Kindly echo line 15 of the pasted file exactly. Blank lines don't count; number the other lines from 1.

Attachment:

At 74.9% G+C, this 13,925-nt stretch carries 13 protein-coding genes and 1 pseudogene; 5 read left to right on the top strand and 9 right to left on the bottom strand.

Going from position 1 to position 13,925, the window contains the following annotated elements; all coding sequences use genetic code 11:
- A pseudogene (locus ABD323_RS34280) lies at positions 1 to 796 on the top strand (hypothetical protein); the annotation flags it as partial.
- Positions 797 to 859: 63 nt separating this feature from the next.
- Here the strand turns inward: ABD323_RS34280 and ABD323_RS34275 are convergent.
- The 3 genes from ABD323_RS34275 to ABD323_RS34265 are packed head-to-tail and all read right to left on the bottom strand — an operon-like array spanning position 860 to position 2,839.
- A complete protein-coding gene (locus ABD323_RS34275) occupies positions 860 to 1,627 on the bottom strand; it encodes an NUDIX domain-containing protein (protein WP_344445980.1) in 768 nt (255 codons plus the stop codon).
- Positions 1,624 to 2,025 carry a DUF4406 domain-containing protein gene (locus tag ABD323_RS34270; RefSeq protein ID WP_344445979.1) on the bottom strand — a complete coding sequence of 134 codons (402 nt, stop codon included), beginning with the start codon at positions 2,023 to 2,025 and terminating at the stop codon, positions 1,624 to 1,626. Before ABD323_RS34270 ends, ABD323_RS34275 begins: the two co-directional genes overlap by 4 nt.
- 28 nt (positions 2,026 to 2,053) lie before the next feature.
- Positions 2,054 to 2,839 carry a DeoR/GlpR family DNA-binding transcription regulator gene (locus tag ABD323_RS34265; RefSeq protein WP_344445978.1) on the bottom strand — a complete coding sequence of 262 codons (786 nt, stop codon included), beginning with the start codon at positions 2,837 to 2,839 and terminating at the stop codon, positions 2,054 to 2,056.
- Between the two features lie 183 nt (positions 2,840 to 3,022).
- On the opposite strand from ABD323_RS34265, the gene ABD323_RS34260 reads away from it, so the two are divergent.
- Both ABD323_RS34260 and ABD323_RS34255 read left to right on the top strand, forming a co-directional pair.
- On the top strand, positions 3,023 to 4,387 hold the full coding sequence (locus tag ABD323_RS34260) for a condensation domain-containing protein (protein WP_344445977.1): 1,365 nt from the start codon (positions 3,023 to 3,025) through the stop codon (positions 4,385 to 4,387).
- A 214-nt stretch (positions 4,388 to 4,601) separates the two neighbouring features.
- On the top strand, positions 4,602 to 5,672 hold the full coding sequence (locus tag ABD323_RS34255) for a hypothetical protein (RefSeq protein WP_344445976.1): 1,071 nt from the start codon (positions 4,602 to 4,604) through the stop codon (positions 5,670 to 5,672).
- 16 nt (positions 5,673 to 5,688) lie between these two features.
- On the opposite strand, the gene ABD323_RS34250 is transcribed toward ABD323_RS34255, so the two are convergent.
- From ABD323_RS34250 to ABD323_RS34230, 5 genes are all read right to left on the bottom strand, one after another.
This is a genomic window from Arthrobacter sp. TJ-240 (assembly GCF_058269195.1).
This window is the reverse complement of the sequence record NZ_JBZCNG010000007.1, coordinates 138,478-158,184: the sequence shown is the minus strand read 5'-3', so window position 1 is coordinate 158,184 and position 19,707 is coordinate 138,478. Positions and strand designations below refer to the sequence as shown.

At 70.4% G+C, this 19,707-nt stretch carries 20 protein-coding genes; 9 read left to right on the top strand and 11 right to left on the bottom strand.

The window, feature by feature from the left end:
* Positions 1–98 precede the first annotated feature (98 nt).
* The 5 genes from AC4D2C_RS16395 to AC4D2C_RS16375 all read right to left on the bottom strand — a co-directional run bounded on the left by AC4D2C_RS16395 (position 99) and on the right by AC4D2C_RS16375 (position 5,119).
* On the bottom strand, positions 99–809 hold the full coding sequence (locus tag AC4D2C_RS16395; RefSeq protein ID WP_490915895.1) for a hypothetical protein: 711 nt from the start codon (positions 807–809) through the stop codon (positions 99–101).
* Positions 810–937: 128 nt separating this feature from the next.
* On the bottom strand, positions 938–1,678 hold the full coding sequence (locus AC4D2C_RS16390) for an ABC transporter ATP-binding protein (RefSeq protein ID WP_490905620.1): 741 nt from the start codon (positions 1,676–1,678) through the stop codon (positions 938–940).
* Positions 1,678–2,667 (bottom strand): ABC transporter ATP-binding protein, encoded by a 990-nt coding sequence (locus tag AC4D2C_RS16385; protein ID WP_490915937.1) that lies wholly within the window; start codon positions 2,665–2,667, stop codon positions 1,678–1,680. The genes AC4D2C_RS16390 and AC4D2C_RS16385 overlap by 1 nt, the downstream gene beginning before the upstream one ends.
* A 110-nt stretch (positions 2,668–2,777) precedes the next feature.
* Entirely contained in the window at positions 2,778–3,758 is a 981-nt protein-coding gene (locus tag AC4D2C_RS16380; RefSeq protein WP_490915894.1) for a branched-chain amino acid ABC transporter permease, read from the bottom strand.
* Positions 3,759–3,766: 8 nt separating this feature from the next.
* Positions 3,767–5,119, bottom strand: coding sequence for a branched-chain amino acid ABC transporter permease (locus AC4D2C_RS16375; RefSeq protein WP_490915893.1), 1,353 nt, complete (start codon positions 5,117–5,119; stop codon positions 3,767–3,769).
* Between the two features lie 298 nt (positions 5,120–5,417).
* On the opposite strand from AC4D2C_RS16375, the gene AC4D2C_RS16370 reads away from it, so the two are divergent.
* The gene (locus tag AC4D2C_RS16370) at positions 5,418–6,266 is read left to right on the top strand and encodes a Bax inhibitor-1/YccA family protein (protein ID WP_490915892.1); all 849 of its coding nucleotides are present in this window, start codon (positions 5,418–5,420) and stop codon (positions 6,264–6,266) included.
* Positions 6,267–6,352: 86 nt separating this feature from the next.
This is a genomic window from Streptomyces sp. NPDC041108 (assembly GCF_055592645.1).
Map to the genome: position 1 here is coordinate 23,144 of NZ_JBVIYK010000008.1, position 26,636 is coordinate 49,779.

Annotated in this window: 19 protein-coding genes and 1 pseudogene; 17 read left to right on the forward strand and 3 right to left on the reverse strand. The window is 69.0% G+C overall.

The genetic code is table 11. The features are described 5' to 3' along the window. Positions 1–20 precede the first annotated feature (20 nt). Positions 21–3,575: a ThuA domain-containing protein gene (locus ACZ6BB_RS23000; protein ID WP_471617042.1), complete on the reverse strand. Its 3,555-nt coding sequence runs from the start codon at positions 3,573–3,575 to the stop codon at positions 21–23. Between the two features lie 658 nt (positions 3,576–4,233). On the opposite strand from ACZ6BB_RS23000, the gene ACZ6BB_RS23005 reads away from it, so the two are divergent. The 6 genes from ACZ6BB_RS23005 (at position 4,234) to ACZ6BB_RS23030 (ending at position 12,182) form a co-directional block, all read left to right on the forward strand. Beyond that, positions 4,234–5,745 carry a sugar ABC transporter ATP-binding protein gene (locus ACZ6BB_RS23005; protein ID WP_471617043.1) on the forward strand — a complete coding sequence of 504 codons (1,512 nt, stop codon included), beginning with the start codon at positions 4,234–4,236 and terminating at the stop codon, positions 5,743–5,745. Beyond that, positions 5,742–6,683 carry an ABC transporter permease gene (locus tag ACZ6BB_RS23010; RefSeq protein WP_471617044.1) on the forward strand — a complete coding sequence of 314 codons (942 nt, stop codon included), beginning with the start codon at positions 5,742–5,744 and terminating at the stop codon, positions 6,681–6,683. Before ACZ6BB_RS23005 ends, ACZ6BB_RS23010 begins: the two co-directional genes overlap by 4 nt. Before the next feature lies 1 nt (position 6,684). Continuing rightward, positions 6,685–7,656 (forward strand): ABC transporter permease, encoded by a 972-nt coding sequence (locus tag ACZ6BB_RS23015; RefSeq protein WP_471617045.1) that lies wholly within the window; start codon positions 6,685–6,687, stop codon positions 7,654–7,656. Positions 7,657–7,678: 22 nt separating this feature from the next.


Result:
- A 214-nt stretch (positions 4,388 to 4,601) separates the two neighbouring features.